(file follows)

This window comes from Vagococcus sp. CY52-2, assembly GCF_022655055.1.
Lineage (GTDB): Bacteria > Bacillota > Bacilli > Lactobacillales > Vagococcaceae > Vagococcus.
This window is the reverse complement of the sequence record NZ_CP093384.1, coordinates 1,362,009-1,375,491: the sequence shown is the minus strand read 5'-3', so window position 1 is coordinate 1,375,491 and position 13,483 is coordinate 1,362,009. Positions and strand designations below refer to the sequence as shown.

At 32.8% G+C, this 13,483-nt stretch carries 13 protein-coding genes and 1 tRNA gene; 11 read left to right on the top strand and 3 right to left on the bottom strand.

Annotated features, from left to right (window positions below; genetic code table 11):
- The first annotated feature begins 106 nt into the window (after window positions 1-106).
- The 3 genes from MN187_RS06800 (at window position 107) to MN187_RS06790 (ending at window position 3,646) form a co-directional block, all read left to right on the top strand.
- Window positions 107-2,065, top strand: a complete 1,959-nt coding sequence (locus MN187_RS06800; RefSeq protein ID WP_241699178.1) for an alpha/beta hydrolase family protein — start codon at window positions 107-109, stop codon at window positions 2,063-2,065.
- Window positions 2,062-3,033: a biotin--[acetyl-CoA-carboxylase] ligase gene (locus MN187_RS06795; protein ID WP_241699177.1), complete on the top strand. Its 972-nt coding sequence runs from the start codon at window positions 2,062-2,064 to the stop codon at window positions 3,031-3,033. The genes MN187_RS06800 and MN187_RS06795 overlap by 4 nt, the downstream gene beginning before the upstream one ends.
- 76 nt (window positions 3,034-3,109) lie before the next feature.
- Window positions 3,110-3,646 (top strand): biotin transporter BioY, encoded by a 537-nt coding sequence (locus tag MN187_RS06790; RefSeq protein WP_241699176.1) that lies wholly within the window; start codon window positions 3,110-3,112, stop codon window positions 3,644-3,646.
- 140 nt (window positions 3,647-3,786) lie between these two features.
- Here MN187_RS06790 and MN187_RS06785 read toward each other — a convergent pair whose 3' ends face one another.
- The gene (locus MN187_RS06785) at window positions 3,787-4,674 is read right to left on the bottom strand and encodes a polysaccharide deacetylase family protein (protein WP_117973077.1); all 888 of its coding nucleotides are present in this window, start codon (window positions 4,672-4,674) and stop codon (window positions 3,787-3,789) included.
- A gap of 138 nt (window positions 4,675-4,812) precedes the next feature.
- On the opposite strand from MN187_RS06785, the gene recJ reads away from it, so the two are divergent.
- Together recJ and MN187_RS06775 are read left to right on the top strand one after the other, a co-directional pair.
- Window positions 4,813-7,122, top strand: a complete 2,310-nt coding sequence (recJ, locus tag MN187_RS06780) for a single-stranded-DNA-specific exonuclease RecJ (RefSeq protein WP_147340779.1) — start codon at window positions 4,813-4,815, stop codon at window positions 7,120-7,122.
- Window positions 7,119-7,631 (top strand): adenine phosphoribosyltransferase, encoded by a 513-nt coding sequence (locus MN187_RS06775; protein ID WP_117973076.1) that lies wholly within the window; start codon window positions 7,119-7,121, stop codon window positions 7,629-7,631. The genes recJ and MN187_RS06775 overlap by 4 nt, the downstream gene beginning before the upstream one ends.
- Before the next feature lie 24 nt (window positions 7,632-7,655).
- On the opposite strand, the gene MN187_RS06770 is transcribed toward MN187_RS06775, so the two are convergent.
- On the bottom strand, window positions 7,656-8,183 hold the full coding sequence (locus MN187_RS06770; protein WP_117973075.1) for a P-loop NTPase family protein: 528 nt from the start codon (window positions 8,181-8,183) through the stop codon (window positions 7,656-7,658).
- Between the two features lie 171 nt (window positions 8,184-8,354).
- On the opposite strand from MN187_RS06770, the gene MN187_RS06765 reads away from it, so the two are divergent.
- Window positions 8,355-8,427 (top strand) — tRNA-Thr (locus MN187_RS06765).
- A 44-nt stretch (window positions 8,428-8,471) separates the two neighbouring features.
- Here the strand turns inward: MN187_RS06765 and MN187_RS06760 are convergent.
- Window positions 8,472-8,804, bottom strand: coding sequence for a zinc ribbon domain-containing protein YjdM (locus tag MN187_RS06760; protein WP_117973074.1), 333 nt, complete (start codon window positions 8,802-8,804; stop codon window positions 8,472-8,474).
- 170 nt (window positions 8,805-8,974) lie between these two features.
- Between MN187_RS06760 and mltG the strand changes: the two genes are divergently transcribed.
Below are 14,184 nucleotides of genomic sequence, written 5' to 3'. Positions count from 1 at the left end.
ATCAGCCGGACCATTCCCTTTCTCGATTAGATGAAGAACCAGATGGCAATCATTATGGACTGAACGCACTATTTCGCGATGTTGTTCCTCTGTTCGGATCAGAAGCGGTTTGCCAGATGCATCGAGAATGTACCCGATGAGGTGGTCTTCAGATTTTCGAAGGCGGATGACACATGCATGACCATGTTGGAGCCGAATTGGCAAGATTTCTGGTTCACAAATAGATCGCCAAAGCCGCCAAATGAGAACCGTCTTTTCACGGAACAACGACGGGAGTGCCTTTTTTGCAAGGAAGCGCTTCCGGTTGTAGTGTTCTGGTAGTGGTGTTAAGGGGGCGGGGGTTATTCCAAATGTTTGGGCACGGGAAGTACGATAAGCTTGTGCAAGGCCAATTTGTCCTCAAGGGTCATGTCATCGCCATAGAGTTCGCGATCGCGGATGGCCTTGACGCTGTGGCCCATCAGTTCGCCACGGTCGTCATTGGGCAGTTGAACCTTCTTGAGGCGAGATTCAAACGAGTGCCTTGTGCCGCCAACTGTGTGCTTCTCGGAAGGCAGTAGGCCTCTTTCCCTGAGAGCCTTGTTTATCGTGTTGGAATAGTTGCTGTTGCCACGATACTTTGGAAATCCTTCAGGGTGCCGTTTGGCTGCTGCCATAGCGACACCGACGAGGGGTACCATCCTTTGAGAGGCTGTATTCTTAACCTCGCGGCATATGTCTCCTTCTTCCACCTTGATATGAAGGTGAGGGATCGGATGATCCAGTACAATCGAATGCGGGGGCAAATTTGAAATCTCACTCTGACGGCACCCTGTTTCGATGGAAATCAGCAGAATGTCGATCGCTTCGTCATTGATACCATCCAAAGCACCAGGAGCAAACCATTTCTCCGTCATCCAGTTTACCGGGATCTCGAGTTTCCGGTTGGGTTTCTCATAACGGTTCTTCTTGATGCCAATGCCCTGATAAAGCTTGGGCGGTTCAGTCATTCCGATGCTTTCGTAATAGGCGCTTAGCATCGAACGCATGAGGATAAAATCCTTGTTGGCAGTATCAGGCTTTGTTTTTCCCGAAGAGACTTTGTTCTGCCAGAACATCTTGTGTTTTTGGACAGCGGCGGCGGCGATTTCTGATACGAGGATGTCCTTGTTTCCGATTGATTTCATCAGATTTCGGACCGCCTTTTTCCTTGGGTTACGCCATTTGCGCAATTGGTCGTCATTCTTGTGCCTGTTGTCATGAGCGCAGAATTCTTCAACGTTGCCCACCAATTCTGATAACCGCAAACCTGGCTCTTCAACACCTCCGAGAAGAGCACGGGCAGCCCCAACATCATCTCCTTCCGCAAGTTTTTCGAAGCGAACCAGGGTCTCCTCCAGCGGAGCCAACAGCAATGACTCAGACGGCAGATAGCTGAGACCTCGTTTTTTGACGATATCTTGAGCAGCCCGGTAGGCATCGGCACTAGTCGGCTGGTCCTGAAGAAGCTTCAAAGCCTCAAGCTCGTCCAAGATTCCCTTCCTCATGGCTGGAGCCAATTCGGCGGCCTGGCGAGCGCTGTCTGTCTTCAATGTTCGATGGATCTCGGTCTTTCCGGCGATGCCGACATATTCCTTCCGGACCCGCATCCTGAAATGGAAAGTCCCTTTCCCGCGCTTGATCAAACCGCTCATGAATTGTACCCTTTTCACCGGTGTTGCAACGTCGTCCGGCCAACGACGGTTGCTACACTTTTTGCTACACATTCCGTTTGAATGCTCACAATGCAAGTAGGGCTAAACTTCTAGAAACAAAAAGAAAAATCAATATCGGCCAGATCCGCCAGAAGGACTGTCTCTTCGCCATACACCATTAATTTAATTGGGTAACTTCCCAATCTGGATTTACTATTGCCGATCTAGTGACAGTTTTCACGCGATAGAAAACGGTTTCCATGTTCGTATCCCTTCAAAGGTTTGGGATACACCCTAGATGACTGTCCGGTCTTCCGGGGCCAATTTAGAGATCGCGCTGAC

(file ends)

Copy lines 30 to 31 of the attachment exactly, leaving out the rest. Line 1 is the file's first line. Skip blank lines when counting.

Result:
- Between MN187_RS06760 and mltG the strand changes: the two genes are divergently transcribed.
Below are 14,184 nucleotides of genomic sequence, written 5' to 3'. Positions count from 1 at the left end.